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Re: Dead TP600X...

On Tue, 22 Jun 2004 13:47, "Brendan Dacre" <brendand@accsoft.com.au> wrote:
> I have not been able to find a way to set any cmos values and there is a
> hardware manual I have read which seems to imply it might be a motherboard
> fault.  So,

Try powering the machine on with the F1 key pressed and keeping it down.

> (1)  Has anyone encountered this problem?  And if so can it be "software"
> fixed?  If it is hardware then the laptop is going in the bin (or at least
> scavenged for parts).

One of the most valuable parts of the laptop is the screen, and it's also the 
most easily damaged.  It might be worth trying to find a working Thinkpad of 
the same model with a broken screen.

> (2)  Also, I would, one way or another, like to recover my data off the
> hard disk (about a month of e-mails which weren't backed up).  So I bought
> a 2.5" disk enclosure with a usb interface.  Although the computer was
> stuffed, I assumed that the hard disk would still be OK.
> However, I find that the partition table has been completely corrupted and
> I cannot read the reiser fs partition on the disk (from my new laptop
> running debian woody from a reiser fs partition).

Thinkpads have a variety of security options.  Did you happen to use a hard 
disk password?

It might be a good idea to run strings(1) on the block device and see if you 
recognise anything.  Something like
"strings /dev/whatever | grep ........................." should give you a 
good idea of whether encryption has been used.

> Assuming that only the partition table has been corrupted (and this is
> looking more and more hopeful rather than realistic) is there a way to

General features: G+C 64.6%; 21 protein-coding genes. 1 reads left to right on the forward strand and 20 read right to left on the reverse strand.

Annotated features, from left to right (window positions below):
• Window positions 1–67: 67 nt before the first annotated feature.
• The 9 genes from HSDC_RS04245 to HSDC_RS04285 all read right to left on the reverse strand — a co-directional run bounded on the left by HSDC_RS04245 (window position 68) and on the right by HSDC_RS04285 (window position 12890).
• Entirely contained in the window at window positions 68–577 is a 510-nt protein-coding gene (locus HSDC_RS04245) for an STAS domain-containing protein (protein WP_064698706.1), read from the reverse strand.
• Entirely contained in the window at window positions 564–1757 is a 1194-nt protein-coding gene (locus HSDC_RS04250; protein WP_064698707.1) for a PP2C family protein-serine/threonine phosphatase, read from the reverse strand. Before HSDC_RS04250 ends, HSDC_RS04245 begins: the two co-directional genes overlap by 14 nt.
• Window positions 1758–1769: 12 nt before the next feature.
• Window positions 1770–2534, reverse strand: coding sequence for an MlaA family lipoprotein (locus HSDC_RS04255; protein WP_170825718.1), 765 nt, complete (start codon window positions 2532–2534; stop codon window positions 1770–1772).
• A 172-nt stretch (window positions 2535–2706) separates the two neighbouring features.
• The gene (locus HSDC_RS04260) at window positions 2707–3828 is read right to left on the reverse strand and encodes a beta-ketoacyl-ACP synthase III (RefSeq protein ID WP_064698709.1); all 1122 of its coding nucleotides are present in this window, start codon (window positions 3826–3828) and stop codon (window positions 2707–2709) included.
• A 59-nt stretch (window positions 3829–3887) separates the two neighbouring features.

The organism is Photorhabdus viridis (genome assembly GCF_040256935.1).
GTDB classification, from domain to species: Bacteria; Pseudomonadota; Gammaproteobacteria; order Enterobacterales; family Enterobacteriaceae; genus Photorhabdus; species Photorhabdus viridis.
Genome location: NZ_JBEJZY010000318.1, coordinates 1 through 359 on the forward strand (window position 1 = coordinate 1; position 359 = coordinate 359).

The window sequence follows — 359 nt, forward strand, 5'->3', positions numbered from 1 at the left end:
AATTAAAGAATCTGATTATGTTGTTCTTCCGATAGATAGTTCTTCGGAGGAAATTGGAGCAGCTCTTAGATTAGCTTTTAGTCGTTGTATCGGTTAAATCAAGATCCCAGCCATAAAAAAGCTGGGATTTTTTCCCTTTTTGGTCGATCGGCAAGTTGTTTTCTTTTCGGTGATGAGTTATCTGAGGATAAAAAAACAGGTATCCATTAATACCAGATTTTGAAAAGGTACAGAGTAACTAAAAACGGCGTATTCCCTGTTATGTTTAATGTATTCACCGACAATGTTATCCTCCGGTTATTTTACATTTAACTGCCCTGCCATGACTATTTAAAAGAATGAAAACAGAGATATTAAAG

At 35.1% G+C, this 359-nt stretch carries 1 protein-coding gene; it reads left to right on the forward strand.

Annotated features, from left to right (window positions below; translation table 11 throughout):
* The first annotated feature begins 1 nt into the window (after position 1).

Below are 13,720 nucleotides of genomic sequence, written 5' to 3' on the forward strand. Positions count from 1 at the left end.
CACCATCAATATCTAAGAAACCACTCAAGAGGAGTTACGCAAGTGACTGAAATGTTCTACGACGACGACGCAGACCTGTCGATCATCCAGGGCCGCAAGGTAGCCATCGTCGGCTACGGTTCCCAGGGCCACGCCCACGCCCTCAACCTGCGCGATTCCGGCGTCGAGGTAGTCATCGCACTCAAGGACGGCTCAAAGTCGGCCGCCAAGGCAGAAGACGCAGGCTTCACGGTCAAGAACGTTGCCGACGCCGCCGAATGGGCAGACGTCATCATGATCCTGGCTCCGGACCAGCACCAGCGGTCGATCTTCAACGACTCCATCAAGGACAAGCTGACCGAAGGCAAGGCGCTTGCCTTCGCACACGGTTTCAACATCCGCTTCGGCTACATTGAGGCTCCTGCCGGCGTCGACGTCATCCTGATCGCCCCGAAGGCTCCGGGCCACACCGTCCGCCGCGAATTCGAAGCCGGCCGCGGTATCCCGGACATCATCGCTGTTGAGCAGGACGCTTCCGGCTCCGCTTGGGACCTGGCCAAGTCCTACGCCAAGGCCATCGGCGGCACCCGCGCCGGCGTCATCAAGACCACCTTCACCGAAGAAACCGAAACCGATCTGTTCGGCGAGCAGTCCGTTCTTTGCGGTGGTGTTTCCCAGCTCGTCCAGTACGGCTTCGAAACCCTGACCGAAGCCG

> recreate it without destroying the data and leaving the file system intact?
>  When you create a boot disk (from a debian woody install) at installation
> time, is it smart enough to save a copy of the partition table to this
> disk?

The first thing to do is to use dd(1) to copy the entire hard disk to another 
device.  If your hard disk happens to be failing then you want to get the 
data before it disappears!  I recommend doing this right now without any 
delay.  Even if your hard disk is in perfect condition you still want a 
backup in case your attempts to recover data screw things up.  Probably the 
best thing to do is to get another disk of similar size and try and use it 
for restoration.

The first partition on a disk starts at a fixed offset.  You can work out the 
size from looking at the ReiserFS superblock.  Below is the file(1) data for 
checking for ReiserFS.  If you have Reiser 3.6 (most likely) then at offset 
0x10000 there will be a little-endian long specifying the size of the file 
system.  Once you know this and the geometry of the original disk you should 
be able to work out where the next partition starts and repeat the process.

0x10034         string  ReIsErFs        ReiserFS V3.5
0x10034         string  ReIsEr2Fs       ReiserFS V3.6
>0x1002c        leshort x               block size %d
>0x10032        leshort &2              (mounted or unclean)
>0x10000        lelong  x               num blocks %d
>0x10040        lelong  1               tea hash
>0x10040        lelong  2               yura hash
>0x10040        lelong  3               r5 hash

http://www.coker.com.au/selinux/   My NSA Security Enhanced Linux packages
http://www.coker.com.au/bonnie++/  Bonnie++ hard drive benchmark
http://www.coker.com.au/postal/    Postal SMTP/POP benchmark
http://www.coker.com.au/~russell/  My home page

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